Lesson Plan - Get It!
Watch this scene from the 1989 film Dead Poets Society.
Why do we read and write poetry? (Dead Poets Society):
- According to the teacher in the scene, why do people read and write poetry?
- Do you agree or disagree?
Explain your answer and read on to examine Shakespeare's poetry.
Shakespeare is famous today not only because of his plays, but also because of his poetry.
If you missed a lesson or want a refresher, you will find all of the Related Lessons in the right-hand sidebar.
He was an expert poet, and his skill influenced his writing style in his plays as well. His plays are made up of two styles of writing, verse and prose.
Verse, or lines of poetry, can be rhymed or unrhymed (blank).
- In The Tempest, most of the verse is not in a pattern that is always obvious to our ears. Instead, look for the visual clues: In both rhymed and blank verse, the line of print does not extend to fill the whole page, and the first word of every line is capitalized.
- Example of Rhymed (Act II, Scene I):
"Prospero my lord shall know what I have done:
So, king, go safely on to seek thy son"
- Example of Blank (unrhymed) (Act I, Scene II):
"The government I cast upon my brother
And to my state grew stranger, being transported
And rapt in secret studies"
Prose refers to ordinary speech with no pattern or rhythm.
- Look for the visual clue: A long passage in prose is typically printed like an ordinary paragraph instead of being centered. Standard rules of capitalization apply.
- Example (Act II, Scene I):
"Here's neither bush nor shrub to bear off any weather at all, and another storm brewing; I hear it sing i' th' wind."
The verse in Shakespeare's plays is particularly interesting because most of it is written in iambic pentameter. Watch this TEDEd video for a thorough description of iambic pentameter:
Why Shakespeare loved iambic pentameter - David T. Freeman and Gregory Taylor:
To summarize, iambic pentameter is a five-foot metrical line of a weak syllable followed by a strong syllable. Remember the trick the video showed you: I AM a PI rate WITH a WOOD en LEG.
Now that you can identify the differences between verse and prose, you need to understand why Shakespeare used both in his plays.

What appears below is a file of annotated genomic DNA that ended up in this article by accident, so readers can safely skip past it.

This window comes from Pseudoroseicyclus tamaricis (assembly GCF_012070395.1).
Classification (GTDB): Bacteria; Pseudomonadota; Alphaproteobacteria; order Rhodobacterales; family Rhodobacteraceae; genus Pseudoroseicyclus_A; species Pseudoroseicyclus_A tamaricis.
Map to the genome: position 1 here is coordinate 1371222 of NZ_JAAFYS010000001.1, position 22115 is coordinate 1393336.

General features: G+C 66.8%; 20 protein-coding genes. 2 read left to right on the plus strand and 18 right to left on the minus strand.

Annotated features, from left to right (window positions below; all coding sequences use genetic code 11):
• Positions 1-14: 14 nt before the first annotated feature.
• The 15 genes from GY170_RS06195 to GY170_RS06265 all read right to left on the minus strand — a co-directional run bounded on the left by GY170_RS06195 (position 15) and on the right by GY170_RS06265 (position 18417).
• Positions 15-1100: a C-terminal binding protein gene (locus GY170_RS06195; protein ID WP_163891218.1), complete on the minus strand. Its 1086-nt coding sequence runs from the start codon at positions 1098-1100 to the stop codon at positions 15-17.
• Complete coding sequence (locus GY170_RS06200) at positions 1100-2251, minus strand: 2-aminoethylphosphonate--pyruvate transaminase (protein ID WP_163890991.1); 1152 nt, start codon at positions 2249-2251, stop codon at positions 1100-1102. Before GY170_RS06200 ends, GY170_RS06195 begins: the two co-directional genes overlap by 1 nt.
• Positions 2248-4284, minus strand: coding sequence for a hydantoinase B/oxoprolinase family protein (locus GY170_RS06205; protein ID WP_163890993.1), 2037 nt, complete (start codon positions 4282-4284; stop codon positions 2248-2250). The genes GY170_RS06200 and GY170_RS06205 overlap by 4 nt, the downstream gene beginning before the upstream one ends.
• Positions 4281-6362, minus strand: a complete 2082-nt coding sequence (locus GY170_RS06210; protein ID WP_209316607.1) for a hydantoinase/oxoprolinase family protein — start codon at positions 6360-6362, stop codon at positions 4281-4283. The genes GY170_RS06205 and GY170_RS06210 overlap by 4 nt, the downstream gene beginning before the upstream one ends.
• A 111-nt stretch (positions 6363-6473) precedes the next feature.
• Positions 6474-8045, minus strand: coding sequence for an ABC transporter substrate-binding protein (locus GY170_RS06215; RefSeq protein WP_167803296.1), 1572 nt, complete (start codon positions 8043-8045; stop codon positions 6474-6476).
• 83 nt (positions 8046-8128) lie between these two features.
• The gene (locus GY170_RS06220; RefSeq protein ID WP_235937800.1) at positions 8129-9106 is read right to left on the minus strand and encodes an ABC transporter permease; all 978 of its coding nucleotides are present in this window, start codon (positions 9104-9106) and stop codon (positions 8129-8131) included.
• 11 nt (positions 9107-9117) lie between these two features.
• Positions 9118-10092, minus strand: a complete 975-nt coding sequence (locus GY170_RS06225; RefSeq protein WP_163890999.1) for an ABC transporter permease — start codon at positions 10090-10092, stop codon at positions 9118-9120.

In his essay, Blank Verse and Iambic Pentameter in Shakespeare's Plays, Michael Cummings offers five reasons Shakespeare wrote in verse:
- To express deep emotions requiring elevated language. Because nobles and commoners were both capable of experiencing profound emotion, both expressed their emotions in verse from time to time.
- To make wise and reflective observations that require lofty language.
- To present a lyrical poem as a separate entity, like the song in Act 2, Scene 1, of The Tempest:
While you here do snoring lie,
His time doth take.
If of life you keep a care,
Shake off slumber and beware.
- To inject irony. When the highborn speak humble prose, and the everyday people speak elegant verse; Shakespeare may be saying up can be down, and down can be up.
- To suggest order and exactitude. A character who speaks in precise rhythms and patterns is a character with a tidy brain who plans ahead and executes actions on schedule.
Michael Cummings offers seven reasons Shakespeare wrote in prose:
- To express ordinary, undistinguished observations coming from the surface of the mind rather than its active, thoughtful interior.
- To make quick, one-line replies such as, "Ay, my lord," that are the stuff of day-to-day conversations.
- To present auditory relief for audiences (or visual relief for readers) from the intellectual density of the verse passages.
- To suggest madness or senility in a character.
- To depict the rambling, chaotic path of conversation from a tongue loosened by alcohol (pay close attention to the men in Act III, Scene II).
- To poke fun at characters who lack the wit to versify their lines.
- To demonstrate that prose has merits as a literary medium. In Shakespeare's day, verse (and its elegant cousin, poetry) was the exemplar of successful writing. As an innovator, Shakespeare may have wanted to preach the merits of prose.
Once you have absorbed and understood prose and poetry, continue on to the Got It? section to work with iambic pentameter.